This year’s barometer, a global survey of more than 30,000 people in 26 countries, stands as a testament to him. It reveals a world where trust levels have recovered slightly but where trust itself remains fragile.
If there is any consolation for businesses that are still struggling to improve their standing, it is that politicians are seen in a worse light. Nor do the media come out of the research too well. Only the apparently more trustworthy NGOs have kept up a more impressive trust score – although even here the public is less convinced than it was in the pre-financial crash era.
In Europe we find some striking results. A majority of ‘informed public’ Brits (54 per cent) believe that the German government will help to lead us out of crisis – a higher score, incidentally, than the number of Germans who feel the same way about their political leaders (48 per cent).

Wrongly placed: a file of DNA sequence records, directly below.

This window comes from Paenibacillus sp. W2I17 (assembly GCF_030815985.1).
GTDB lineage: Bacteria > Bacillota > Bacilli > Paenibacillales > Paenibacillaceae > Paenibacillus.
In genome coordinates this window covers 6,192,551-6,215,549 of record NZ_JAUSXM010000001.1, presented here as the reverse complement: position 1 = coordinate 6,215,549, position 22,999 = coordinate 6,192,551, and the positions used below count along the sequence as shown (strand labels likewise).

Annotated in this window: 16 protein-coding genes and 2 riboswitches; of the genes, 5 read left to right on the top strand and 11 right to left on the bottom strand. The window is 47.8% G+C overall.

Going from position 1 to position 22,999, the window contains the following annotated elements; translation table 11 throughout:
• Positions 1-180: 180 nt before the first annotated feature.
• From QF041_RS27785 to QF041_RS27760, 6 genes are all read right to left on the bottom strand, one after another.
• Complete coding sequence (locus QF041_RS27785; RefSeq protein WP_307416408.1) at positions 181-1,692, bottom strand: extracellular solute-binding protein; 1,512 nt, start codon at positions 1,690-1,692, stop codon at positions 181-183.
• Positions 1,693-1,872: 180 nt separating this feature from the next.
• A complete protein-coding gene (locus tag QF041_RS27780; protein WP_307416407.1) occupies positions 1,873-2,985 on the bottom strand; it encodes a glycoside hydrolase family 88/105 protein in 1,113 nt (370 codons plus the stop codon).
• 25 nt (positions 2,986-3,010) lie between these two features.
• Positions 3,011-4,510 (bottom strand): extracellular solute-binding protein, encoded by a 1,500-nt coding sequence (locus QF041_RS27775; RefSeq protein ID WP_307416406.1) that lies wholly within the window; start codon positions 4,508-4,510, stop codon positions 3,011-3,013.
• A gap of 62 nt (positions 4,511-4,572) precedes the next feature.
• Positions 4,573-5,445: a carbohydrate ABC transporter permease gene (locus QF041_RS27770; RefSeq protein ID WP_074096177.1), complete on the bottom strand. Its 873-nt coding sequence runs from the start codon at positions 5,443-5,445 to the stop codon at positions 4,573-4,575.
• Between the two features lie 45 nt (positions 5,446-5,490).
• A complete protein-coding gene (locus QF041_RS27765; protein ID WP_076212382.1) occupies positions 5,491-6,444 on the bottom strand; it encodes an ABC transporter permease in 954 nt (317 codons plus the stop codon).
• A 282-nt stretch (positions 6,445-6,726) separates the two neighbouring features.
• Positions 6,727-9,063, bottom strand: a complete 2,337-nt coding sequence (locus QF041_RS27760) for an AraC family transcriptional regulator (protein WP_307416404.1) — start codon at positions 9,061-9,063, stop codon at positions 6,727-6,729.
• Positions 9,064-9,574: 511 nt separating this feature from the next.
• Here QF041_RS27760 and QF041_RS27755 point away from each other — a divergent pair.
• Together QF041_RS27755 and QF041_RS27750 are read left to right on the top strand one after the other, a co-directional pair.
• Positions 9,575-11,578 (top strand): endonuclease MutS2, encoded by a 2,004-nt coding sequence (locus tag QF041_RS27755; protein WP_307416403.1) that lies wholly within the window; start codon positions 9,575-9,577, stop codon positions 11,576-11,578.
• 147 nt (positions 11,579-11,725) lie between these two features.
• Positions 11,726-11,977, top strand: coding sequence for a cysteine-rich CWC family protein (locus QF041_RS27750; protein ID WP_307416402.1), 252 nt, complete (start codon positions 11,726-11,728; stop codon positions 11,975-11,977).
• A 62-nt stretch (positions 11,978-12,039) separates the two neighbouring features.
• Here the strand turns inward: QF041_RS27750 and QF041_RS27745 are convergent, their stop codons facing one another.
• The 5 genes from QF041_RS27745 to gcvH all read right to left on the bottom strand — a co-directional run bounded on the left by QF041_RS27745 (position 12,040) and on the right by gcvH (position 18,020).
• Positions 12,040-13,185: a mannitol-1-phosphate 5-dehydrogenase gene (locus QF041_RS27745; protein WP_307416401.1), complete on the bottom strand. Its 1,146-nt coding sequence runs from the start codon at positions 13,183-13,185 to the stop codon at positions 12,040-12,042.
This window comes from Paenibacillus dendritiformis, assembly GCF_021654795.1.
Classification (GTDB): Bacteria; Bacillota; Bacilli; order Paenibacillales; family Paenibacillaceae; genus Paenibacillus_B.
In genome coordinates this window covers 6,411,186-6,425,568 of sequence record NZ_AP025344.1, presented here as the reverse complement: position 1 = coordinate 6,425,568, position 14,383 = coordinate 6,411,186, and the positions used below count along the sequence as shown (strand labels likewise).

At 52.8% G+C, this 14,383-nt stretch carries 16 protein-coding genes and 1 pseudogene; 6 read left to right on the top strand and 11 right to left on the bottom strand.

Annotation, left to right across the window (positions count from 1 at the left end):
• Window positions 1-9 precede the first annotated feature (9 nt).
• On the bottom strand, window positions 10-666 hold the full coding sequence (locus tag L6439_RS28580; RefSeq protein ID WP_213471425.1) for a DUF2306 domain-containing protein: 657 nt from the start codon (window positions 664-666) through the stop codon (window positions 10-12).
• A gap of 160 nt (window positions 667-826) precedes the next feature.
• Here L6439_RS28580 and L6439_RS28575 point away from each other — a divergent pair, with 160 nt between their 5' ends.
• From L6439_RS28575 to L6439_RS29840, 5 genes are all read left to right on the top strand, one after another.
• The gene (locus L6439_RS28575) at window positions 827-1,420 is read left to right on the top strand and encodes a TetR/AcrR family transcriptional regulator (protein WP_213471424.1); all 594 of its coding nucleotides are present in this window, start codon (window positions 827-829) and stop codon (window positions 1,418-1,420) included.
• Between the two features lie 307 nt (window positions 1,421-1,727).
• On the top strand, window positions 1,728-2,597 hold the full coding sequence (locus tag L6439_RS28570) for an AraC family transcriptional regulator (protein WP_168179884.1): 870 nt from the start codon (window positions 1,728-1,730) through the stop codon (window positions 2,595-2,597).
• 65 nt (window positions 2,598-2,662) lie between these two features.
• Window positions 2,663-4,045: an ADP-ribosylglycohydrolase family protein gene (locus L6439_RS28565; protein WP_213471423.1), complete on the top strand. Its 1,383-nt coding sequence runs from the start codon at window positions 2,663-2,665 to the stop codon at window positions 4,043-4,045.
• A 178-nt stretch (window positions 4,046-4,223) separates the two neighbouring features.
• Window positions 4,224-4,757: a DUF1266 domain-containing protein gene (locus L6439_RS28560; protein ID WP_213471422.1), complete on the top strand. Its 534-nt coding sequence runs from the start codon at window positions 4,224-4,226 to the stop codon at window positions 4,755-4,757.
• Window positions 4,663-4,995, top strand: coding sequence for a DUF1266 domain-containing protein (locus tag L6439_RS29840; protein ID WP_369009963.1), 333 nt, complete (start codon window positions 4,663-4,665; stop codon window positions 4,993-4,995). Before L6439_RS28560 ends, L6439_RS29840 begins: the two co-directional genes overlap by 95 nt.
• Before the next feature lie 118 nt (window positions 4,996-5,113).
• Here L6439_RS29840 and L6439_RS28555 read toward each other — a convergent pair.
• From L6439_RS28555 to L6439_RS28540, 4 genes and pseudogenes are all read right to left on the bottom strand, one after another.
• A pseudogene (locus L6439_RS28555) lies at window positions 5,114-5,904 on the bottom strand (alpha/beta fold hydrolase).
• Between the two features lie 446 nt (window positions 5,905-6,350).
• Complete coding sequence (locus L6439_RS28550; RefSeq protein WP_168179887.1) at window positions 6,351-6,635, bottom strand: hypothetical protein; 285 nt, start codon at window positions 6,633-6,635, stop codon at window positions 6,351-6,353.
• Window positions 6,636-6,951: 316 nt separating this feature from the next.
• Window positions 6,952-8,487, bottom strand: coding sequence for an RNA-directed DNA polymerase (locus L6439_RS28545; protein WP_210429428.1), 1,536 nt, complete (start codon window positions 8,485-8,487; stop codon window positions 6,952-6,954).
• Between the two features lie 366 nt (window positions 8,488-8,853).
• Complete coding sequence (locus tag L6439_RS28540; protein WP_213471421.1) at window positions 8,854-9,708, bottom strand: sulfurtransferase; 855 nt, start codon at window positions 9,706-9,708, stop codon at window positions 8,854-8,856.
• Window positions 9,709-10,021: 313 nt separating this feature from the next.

While trust in political leaders may be low, the idea and possibility of effective government is still something in which many people believe.
And while there may be doubts as to the motivations of some business leaders, business itself is still seen as a good thing. In other words, there is a persistent gap between people’s high expectations of business and government and the actions and behaviour they see in practice.
There is a crisis of leadership – and therefore an opportunity, too.
The public presumes that businesses will be run competently and profitably – those are mere ‘table stakes’, as they say in the US. To win deeper trust – and thereby better results – it is necessary to do other things: treat employees well, show concern for stakeholders, act responsibly and transparently, and engage with your critics.
That is the sort of business leadership that Dan Edelman long argued for and, indeed, embodied.
Ed Williams is the UK CEO of Edelman PR